I think what throws a lot of people about this 'same state' idea is the way memories seem more vague and malleable. This is caused by two things - the number of links the hippocampus drew together in forming the memory (it may have missed elements which were there), but much much more importantly than that is the constant re-appraisal that 'live' images undergo in perception. It's not the inaccuracy of the 'snapshot' that's being misunderstood here, it's the inaccuracy of the exact same moment of actual live perception. Any given instant of immediate perception is no less vague and malleable than that same instant of recollected perception. It's just that with immediate perception, the very millisecond in which the doubt arises about a section of an image, it can be resolved with a saccade focussing on reducing uncertainty there. We do the same with mental images (the eyes actually move around the mental image), but we have less data with which to resolve uncertainty. One of the theories about REM sleep is that the eyes are constantly trying to resolve the uncertainty in the flurry of mental images produced in the dream state.

    (The above is all extremely speculative - the science is still uncertain in many areas)

    All of which is to say that recall is basically the same as the initial perception, just limited by an inability to reduce uncertainty with focussed data hunting. Whether you want to call perception a 'mental image' or not, is moot, but if you do, then recall is probably one too.

    As to apes...I don't really keep a stock of animal cognition papers, only one or two that cross over with stuff I'm interested in, but I know that work was done on macaques showing the same image recognition from memory using the same processes that human subject showed.

    As for the 'physical trace', I'm happy to leave that to science. There's a growing body of evidence on the [email protected]?Banno

    Indeed (see above). Growing, but still inconclusive as yet. It think the jury's out on the single-neuron vs neural-system theories, but, as Stephen Kosslyn put it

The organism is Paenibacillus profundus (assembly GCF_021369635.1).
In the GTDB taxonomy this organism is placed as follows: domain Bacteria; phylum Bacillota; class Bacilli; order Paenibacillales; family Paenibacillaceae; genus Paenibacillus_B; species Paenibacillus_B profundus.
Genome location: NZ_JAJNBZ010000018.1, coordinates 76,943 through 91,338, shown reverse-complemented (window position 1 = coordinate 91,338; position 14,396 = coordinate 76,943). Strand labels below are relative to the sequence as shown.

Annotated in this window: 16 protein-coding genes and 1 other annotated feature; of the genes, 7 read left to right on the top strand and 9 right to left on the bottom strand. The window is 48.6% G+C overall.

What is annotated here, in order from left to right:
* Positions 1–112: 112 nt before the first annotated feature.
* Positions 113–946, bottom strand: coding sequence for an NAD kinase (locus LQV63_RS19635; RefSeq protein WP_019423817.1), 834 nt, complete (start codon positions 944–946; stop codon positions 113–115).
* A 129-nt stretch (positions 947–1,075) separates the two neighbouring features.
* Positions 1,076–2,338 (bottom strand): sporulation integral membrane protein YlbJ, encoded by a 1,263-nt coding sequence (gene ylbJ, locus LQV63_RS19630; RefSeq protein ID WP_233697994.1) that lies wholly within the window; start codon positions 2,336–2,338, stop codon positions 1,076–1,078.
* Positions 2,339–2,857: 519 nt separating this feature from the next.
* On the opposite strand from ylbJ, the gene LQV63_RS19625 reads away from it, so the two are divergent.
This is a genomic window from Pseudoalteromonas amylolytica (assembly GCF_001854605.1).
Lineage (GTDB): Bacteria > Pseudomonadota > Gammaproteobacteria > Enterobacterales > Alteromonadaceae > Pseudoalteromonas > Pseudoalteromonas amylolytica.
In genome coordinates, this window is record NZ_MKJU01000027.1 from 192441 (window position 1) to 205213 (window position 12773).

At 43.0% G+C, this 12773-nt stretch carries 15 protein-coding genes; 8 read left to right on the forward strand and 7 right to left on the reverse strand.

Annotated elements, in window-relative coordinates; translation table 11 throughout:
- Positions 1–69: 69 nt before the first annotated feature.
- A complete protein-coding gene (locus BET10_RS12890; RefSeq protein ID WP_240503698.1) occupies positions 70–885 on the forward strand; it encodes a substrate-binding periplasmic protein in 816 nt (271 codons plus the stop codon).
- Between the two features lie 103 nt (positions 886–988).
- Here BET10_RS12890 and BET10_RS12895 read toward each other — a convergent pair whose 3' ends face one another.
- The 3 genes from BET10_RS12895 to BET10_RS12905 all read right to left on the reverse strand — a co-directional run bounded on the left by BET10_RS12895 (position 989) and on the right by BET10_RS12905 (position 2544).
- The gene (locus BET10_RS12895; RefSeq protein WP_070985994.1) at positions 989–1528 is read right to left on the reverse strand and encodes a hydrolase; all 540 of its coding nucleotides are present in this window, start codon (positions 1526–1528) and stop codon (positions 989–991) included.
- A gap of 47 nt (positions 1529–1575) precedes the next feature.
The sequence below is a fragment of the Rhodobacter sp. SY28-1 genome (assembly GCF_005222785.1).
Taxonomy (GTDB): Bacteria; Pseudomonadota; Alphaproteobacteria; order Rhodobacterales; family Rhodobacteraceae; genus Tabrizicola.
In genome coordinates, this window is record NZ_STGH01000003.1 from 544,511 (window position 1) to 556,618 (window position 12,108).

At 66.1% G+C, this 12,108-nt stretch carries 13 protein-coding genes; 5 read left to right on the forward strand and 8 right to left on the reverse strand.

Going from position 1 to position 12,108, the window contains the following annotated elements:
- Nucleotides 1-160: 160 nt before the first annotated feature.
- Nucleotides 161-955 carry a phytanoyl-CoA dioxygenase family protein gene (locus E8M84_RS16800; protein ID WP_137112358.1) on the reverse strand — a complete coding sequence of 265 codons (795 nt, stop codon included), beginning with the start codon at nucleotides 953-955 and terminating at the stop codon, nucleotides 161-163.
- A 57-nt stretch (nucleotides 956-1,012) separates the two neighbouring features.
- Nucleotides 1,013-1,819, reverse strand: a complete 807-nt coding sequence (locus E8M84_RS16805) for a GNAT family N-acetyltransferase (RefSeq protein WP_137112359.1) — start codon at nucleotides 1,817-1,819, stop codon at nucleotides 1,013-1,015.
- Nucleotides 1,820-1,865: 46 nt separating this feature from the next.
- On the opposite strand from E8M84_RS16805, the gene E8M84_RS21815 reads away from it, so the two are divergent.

At this juncture, it is clear that the bulk of the evidence supports the claim that visual mental imagery not only draws on many of the same mechanisms used in visual perception, but also that topographically organised early visual areas play a functional role in some types of imagery.
  • Marchesk
    4k
    At this juncture, it is clear that the bulk of the evidence supports the claim that visual mental imagery not only draws on many of the same mechanisms used in visual perception, but also that topographically organised early visual areas play a functional role in some types of imagery.

    Sounds similar to the hallucination argument in favor of indirect realism.
  • Harry Hindu
    3.7k
    But isn't our brain in our heads?
    — Harry Hindu

    It should be.
    bongo fury
    But how do you know that? Is knowing that your brain is in your head the same as your brain being in your head? Is there a stat of affairs where both are true - that there is a knowing your brain is in your head and a state where a brain is inside a physical head? If so, are the two states of affairs causally related in any way?
  • Olivier5
    1.3k
    Not literally, anyway. It might, of course, be convenient and useful to make the inference in a figurative manner of speaking.bongo fury

    Is there a clear difference between literal brain shivers and figurative ones, and if yes, what could it be?
  • bongo fury
    699
    a 'mental image' from memory consists of almost exactly the same neural activity as the image in front of you right now.Isaac

    Sure, if you mean, the neural activity we might figuratively call "mental imaging from memory" is of largely the same character as the neural activity we might figuratively call "mental imaging from visual attention".

    One possible next question, for lovers of clarification, is how this literally involves images, if at all.

    Is this about, how can we be sure of things? I'm not usually into all that, sorry. My bad, if you can explain it.

    Is there a clear difference between literal brain shivers and figurative ones, and if yes, what could it be?Olivier5

    Not sure what you mean. If it helps, I think there's a clear difference between brain shivers (ok, neural activity) literally and only figuratively consisting of pictures or representations.
  • Olivier5
    1.3k
    Not sure what you mean.bongo fury

    Maybe because you're not brain shivering hard enough.